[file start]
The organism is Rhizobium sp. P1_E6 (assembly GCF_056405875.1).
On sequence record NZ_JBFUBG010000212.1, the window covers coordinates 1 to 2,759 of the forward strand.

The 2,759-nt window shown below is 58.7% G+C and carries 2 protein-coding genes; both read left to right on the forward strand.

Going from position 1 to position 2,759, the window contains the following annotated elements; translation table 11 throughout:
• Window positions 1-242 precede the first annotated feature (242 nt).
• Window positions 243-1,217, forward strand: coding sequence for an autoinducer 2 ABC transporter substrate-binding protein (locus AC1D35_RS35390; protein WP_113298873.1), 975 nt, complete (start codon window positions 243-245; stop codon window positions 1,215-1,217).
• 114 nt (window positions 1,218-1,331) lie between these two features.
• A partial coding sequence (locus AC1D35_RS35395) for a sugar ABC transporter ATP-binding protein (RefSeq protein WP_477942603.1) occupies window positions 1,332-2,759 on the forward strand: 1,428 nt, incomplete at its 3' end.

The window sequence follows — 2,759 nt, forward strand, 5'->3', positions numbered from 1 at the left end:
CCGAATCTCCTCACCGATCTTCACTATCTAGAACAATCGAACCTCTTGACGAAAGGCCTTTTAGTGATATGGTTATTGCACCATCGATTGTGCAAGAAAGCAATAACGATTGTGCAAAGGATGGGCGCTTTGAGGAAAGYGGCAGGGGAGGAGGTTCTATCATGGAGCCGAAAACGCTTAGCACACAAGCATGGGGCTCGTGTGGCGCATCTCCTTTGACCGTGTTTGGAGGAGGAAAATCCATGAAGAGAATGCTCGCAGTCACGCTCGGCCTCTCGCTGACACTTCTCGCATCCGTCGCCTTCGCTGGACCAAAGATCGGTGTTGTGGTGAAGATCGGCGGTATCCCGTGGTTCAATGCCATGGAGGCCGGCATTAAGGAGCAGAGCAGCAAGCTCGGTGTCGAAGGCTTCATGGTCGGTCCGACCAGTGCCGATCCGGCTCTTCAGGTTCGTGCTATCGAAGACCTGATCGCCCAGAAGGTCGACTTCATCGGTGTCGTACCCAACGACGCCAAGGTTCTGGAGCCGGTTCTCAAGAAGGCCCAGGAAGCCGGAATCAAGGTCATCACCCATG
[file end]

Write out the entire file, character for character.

The organism is Rhizobium sp. P1_E6 (assembly GCF_056405875.1).
On sequence record NZ_JBFUBG010000212.1, the window covers coordinates 1 to 2,759 of the forward strand.

The 2,759-nt window shown below is 58.7% G+C and carries 2 protein-coding genes; both read left to right on the forward strand.

Going from position 1 to position 2,759, the window contains the following annotated elements; translation table 11 throughout:
• Window positions 1-242 precede the first annotated feature (242 nt).
• Window positions 243-1,217, forward strand: coding sequence for an autoinducer 2 ABC transporter substrate-binding protein (locus AC1D35_RS35390; protein WP_113298873.1), 975 nt, complete (start codon window positions 243-245; stop codon window positions 1,215-1,217).
• 114 nt (window positions 1,218-1,331) lie between these two features.
• A partial coding sequence (locus AC1D35_RS35395) for a sugar ABC transporter ATP-binding protein (RefSeq protein WP_477942603.1) occupies window positions 1,332-2,759 on the forward strand: 1,428 nt, incomplete at its 3' end.

The window sequence follows — 2,759 nt, forward strand, 5'->3', positions numbered from 1 at the left end:
CCGAATCTCCTCACCGATCTTCACTATCTAGAACAATCGAACCTCTTGACGAAAGGCCTTTTAGTGATATGGTTATTGCACCATCGATTGTGCAAGAAAGCAATAACGATTGTGCAAAGGATGGGCGCTTTGAGGAAAGYGGCAGGGGAGGAGGTTCTATCATGGAGCCGAAAACGCTTAGCACACAAGCATGGGGCTCGTGTGGCGCATCTCCTTTGACCGTGTTTGGAGGAGGAAAATCCATGAAGAGAATGCTCGCAGTCACGCTCGGCCTCTCGCTGACACTTCTCGCATCCGTCGCCTTCGCTGGACCAAAGATCGGTGTTGTGGTGAAGATCGGCGGTATCCCGTGGTTCAATGCCATGGAGGCCGGCATTAAGGAGCAGAGCAGCAAGCTCGGTGTCGAAGGCTTCATGGTCGGTCCGACCAGTGCCGATCCGGCTCTTCAGGTTCGTGCTATCGAAGACCTGATCGCCCAGAAGGTCGACTTCATCGGTGTCGTACCCAACGACGCCAAGGTTCTGGAGCCGGTTCTCAAGAAGGCCCAGGAAGCCGGAATCAAGGTCATCACCCATG